On Track: How One Student’s PCC Experience Changed Her Life
Luisa Flores, a 2019 PCC graduate, grew up in San Pedro Sula, Honduras – a place with little access to social services and academic opportunities.
In fact, it was listed as the most dangerous city in 2013.
One particular experience there affected her and her family deeply, and later that same year, she was forced to move to the United States for security reasons.
“Moving to such a different country, with no family around, was extremely difficult,” she said. “The language barrier initially made me struggle a lot with school. I could read and write English, but I couldn’t speak it very well.”
When she graduated from Duarte High School in 2015, Luisa began setting her sights on college.
“My parents didn’t have the opportunity for a higher education,” she said. “But they always encouraged me and my siblings to pursue a college degree for ourselves. They wanted the best for us.”
Luisa reflected on the moment she decided to attend PCC. At the time, her cousin was a Lancer, and she would occasionally visit them to get a sense of what the College was like.
“I really liked being on campus,” she said. “There seemed to be a lot of possibility for me there.”
At first, Luisa didn’t know what her area of study would be. She began by exploring the Latino Heritage program, and she preoccupied herself by taking her gen eds and ESL classes. It was when she joined the College’s track and field team, however, that she started to realize just how significant physical education was for her.
“Because of my negative experiences back in Honduras and my issues with the language barrier in the U.S., I was suffering from PTSD and depression,” Luisa said. “My physical education classes really helped me with that.”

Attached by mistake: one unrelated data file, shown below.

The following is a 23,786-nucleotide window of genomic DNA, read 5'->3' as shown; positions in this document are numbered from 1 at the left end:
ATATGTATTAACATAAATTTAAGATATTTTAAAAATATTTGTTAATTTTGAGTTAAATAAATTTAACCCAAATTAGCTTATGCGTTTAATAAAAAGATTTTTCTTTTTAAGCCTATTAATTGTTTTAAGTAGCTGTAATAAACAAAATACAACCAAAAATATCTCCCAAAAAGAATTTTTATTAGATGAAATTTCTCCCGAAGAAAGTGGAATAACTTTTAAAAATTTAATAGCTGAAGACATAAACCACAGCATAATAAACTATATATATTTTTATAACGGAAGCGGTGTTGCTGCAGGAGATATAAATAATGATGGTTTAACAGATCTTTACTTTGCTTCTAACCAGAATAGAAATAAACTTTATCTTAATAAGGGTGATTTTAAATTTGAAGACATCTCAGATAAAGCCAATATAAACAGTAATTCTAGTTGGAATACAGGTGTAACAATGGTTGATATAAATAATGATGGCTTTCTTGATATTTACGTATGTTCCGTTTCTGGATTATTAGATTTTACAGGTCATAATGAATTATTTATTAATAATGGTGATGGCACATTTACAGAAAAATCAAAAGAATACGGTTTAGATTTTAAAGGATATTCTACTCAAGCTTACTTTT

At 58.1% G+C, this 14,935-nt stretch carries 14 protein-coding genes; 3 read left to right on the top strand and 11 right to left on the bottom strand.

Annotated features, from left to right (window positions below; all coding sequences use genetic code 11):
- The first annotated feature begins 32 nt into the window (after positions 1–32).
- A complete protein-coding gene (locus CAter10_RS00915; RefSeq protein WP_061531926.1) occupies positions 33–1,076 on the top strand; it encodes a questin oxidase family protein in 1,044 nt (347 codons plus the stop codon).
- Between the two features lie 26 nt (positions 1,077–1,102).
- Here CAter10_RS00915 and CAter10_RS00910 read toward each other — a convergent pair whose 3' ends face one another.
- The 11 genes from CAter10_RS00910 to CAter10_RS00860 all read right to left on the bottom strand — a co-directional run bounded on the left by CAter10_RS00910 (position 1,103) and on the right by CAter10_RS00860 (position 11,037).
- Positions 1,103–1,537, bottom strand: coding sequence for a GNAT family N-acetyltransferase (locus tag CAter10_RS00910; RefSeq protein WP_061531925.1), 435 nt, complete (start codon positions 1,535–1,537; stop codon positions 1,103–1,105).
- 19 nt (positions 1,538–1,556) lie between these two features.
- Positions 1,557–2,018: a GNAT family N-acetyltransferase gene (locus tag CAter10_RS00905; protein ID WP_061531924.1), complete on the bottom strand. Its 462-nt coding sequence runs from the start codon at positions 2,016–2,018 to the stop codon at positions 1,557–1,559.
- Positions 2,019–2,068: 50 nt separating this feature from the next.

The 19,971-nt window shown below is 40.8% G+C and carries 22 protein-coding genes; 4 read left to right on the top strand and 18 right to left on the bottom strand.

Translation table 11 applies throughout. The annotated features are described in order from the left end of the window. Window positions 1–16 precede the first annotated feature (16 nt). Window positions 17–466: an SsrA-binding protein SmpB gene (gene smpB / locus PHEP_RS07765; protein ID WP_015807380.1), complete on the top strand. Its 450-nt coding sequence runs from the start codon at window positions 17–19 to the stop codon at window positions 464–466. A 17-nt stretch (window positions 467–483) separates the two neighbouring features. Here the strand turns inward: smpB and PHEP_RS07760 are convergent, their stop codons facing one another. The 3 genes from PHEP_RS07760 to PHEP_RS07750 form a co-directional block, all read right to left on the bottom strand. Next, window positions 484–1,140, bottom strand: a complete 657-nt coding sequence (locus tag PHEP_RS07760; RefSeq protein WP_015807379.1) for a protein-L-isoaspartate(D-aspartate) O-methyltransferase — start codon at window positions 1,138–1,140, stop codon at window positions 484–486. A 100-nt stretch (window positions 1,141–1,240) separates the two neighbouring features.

With renewed motivation to overcome her language barrier and improve her mental health, Luisa began orchestrating her classes at PCC to pave the way for a career in physical therapy.
In fact, it was at PCC where Luisa was eventually offered a job at the front desk in the financial aid office. This, she explained, helped her get better acquainted with the English language.
“I learned how to speak English on the job,” she said. “I had to speak to students every day, which forced me to socialize. My supervisors helped me out when I needed it, and over time, I got better.”
In 2018, Luisa received the Robert Westerbeck General Osher Scholarship for $500, which is a renewable scholarship for up to three years.
“It was Andre Lawrence, my mentor at the Learning Assistance Center, who introduced me to Kris McPeak at the PCC Foundation,” she said. “I ended up attending one of her workshops and she helped me understand the process of applying for scholarships.”
It was for her extensive volunteer work and incredible passion for education that convinced the scholarship committee of Luisa’s potential. And as she says, she was “honored, humbled, and grateful” for the scholarship committee’s investment in her.
“They have helped me to achieve my goals and I want to be able to give back all the opportunities the College has given me by empowering other PCC students,” Luisa said.
Today, Luisa is a dean’s list student majoring in kinesiology at CSULA. She plans to graduate with her bachelor’s in 2022 and apply to the physical therapy doctorate program at USC, which will allow her to pursue a career as a physical therapist.
Luisa describes her goals, saying, “I want to help people in my community overcome depression; I want them to feel strong and worthy and to be physically and psychologically healthy.”
“PCC has helped in more ways than I can explain,” she added. “I learned how to communicate there; I learned how to be social there. But more than that, the College helped me financially. The programs, the professors, the counselors—PCC has done so much for me. It is like my second family. In the same way my parents have helped prepare me for the world, PCC has helped prepare me for my career.”